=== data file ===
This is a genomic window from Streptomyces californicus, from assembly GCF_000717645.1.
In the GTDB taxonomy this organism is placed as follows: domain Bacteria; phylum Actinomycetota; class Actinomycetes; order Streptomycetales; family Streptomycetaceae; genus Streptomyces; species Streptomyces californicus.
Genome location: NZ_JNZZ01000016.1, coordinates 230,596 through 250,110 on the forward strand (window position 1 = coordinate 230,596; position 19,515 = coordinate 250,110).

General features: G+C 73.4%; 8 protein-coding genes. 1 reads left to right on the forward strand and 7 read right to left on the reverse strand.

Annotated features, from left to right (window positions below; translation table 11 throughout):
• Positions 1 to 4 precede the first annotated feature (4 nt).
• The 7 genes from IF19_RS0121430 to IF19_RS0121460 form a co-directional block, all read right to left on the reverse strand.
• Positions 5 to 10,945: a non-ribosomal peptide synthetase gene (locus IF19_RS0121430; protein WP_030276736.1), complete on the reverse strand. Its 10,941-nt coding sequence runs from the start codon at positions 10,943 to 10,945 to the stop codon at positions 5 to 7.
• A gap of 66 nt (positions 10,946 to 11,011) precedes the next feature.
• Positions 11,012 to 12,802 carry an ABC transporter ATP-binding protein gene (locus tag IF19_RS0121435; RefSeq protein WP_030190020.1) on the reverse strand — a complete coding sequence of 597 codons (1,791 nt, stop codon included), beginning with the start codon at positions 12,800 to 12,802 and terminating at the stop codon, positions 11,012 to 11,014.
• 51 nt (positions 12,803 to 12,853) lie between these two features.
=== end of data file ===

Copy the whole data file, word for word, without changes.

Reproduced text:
This is a genomic window from Streptomyces californicus, from assembly GCF_000717645.1.
In the GTDB taxonomy this organism is placed as follows: domain Bacteria; phylum Actinomycetota; class Actinomycetes; order Streptomycetales; family Streptomycetaceae; genus Streptomyces; species Streptomyces californicus.
Genome location: NZ_JNZZ01000016.1, coordinates 230,596 through 250,110 on the forward strand (window position 1 = coordinate 230,596; position 19,515 = coordinate 250,110).

General features: G+C 73.4%; 8 protein-coding genes. 1 reads left to right on the forward strand and 7 read right to left on the reverse strand.

Annotated features, from left to right (window positions below; translation table 11 throughout):
• Positions 1 to 4 precede the first annotated feature (4 nt).
• The 7 genes from IF19_RS0121430 to IF19_RS0121460 form a co-directional block, all read right to left on the reverse strand.
• Positions 5 to 10,945: a non-ribosomal peptide synthetase gene (locus IF19_RS0121430; protein WP_030276736.1), complete on the reverse strand. Its 10,941-nt coding sequence runs from the start codon at positions 10,943 to 10,945 to the stop codon at positions 5 to 7.
• A gap of 66 nt (positions 10,946 to 11,011) precedes the next feature.
• Positions 11,012 to 12,802 carry an ABC transporter ATP-binding protein gene (locus tag IF19_RS0121435; RefSeq protein WP_030190020.1) on the reverse strand — a complete coding sequence of 597 codons (1,791 nt, stop codon included), beginning with the start codon at positions 12,800 to 12,802 and terminating at the stop codon, positions 11,012 to 11,014.
• 51 nt (positions 12,803 to 12,853) lie between these two features.